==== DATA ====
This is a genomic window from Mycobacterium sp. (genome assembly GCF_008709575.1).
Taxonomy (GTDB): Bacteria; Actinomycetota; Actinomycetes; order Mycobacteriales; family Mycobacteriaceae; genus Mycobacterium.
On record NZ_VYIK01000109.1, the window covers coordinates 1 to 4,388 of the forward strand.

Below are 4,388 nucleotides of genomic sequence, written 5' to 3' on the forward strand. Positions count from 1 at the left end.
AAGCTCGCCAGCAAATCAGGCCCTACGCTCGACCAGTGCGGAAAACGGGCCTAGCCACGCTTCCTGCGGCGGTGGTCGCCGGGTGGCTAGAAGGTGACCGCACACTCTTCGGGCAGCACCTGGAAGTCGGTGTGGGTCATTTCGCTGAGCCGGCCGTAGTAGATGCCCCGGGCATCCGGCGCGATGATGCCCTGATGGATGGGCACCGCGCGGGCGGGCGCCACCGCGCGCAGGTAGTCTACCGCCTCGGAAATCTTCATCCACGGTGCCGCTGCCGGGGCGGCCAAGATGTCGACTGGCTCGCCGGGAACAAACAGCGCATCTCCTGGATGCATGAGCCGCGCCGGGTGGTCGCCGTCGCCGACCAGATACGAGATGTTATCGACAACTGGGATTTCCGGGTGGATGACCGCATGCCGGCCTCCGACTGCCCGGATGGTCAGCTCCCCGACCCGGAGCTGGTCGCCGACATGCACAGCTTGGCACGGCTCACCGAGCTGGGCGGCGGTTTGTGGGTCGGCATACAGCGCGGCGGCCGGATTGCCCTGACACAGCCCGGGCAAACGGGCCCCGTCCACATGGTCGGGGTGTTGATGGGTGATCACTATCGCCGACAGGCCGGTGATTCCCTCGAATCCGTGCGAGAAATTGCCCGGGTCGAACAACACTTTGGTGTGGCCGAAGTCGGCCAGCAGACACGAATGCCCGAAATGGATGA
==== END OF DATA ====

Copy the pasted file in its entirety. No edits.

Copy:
This is a genomic window from Mycobacterium sp. (genome assembly GCF_008709575.1).
Taxonomy (GTDB): Bacteria; Actinomycetota; Actinomycetes; order Mycobacteriales; family Mycobacteriaceae; genus Mycobacterium.
On record NZ_VYIK01000109.1, the window covers coordinates 1 to 4,388 of the forward strand.

Below are 4,388 nucleotides of genomic sequence, written 5' to 3' on the forward strand. Positions count from 1 at the left end.
AAGCTCGCCAGCAAATCAGGCCCTACGCTCGACCAGTGCGGAAAACGGGCCTAGCCACGCTTCCTGCGGCGGTGGTCGCCGGGTGGCTAGAAGGTGACCGCACACTCTTCGGGCAGCACCTGGAAGTCGGTGTGGGTCATTTCGCTGAGCCGGCCGTAGTAGATGCCCCGGGCATCCGGCGCGATGATGCCCTGATGGATGGGCACCGCGCGGGCGGGCGCCACCGCGCGCAGGTAGTCTACCGCCTCGGAAATCTTCATCCACGGTGCCGCTGCCGGGGCGGCCAAGATGTCGACTGGCTCGCCGGGAACAAACAGCGCATCTCCTGGATGCATGAGCCGCGCCGGGTGGTCGCCGTCGCCGACCAGATACGAGATGTTATCGACAACTGGGATTTCCGGGTGGATGACCGCATGCCGGCCTCCGACTGCCCGGATGGTCAGCTCCCCGACCCGGAGCTGGTCGCCGACATGCACAGCTTGGCACGGCTCACCGAGCTGGGCGGCGGTTTGTGGGTCGGCATACAGCGCGGCGGCCGGATTGCCCTGACACAGCCCGGGCAAACGGGCCCCGTCCACATGGTCGGGGTGTTGATGGGTGATCACTATCGCCGACAGGCCGGTGATTCCCTCGAATCCGTGCGAGAAATTGCCCGGGTCGAACAACACTTTGGTGTGGCCGAAGTCGGCCAGCAGACACGAATGCCCGAAATGGATGA